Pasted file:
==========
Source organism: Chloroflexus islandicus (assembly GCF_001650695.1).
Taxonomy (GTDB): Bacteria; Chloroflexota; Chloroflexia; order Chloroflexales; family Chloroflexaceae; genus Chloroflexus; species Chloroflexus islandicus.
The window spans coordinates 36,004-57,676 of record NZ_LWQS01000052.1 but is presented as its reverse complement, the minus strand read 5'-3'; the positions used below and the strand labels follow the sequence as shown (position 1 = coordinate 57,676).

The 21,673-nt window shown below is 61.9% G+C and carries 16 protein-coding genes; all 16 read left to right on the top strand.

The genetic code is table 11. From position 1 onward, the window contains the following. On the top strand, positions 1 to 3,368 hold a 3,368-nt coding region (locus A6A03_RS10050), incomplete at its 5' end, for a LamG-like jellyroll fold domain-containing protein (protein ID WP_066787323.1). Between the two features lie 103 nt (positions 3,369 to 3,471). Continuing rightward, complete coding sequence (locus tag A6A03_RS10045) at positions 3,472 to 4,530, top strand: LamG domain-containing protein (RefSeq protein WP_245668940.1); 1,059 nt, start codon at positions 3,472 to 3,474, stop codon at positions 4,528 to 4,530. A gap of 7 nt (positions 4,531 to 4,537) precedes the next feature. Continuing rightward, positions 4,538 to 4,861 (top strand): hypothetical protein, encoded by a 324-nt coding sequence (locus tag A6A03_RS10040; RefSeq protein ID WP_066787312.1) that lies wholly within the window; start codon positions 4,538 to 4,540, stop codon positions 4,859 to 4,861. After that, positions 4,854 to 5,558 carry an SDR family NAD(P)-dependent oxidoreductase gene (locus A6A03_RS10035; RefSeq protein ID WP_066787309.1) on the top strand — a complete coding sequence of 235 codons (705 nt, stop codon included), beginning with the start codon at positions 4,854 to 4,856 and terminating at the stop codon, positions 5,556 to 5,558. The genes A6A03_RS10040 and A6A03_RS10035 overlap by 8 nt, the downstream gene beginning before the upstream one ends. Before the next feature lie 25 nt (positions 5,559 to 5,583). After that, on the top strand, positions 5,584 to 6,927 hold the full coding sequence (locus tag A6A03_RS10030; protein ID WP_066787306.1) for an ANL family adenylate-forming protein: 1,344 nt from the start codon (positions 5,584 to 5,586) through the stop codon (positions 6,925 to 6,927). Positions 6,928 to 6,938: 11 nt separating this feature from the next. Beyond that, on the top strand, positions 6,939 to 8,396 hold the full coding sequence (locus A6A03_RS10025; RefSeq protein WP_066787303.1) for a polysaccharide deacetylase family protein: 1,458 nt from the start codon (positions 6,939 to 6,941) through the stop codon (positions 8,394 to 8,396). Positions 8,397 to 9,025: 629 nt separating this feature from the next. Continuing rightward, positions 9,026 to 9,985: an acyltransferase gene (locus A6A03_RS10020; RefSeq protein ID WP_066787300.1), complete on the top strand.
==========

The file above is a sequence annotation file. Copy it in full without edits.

Source organism: Chloroflexus islandicus (assembly GCF_001650695.1).
Taxonomy (GTDB): Bacteria; Chloroflexota; Chloroflexia; order Chloroflexales; family Chloroflexaceae; genus Chloroflexus; species Chloroflexus islandicus.
The window spans coordinates 36,004-57,676 of record NZ_LWQS01000052.1 but is presented as its reverse complement, the minus strand read 5'-3'; the positions used below and the strand labels follow the sequence as shown (position 1 = coordinate 57,676).

The 21,673-nt window shown below is 61.9% G+C and carries 16 protein-coding genes; all 16 read left to right on the top strand.

The genetic code is table 11. From position 1 onward, the window contains the following. On the top strand, positions 1 to 3,368 hold a 3,368-nt coding region (locus A6A03_RS10050), incomplete at its 5' end, for a LamG-like jellyroll fold domain-containing protein (protein ID WP_066787323.1). Between the two features lie 103 nt (positions 3,369 to 3,471). Continuing rightward, complete coding sequence (locus tag A6A03_RS10045) at positions 3,472 to 4,530, top strand: LamG domain-containing protein (RefSeq protein WP_245668940.1); 1,059 nt, start codon at positions 3,472 to 3,474, stop codon at positions 4,528 to 4,530. A gap of 7 nt (positions 4,531 to 4,537) precedes the next feature. Continuing rightward, positions 4,538 to 4,861 (top strand): hypothetical protein, encoded by a 324-nt coding sequence (locus tag A6A03_RS10040; RefSeq protein ID WP_066787312.1) that lies wholly within the window; start codon positions 4,538 to 4,540, stop codon positions 4,859 to 4,861. After that, positions 4,854 to 5,558 carry an SDR family NAD(P)-dependent oxidoreductase gene (locus A6A03_RS10035; RefSeq protein ID WP_066787309.1) on the top strand — a complete coding sequence of 235 codons (705 nt, stop codon included), beginning with the start codon at positions 4,854 to 4,856 and terminating at the stop codon, positions 5,556 to 5,558. The genes A6A03_RS10040 and A6A03_RS10035 overlap by 8 nt, the downstream gene beginning before the upstream one ends. Before the next feature lie 25 nt (positions 5,559 to 5,583). After that, on the top strand, positions 5,584 to 6,927 hold the full coding sequence (locus tag A6A03_RS10030; protein ID WP_066787306.1) for an ANL family adenylate-forming protein: 1,344 nt from the start codon (positions 5,584 to 5,586) through the stop codon (positions 6,925 to 6,927). Positions 6,928 to 6,938: 11 nt separating this feature from the next. Beyond that, on the top strand, positions 6,939 to 8,396 hold the full coding sequence (locus A6A03_RS10025; RefSeq protein WP_066787303.1) for a polysaccharide deacetylase family protein: 1,458 nt from the start codon (positions 6,939 to 6,941) through the stop codon (positions 8,394 to 8,396). Positions 8,397 to 9,025: 629 nt separating this feature from the next. Continuing rightward, positions 9,026 to 9,985: an acyltransferase gene (locus A6A03_RS10020; RefSeq protein ID WP_066787300.1), complete on the top strand.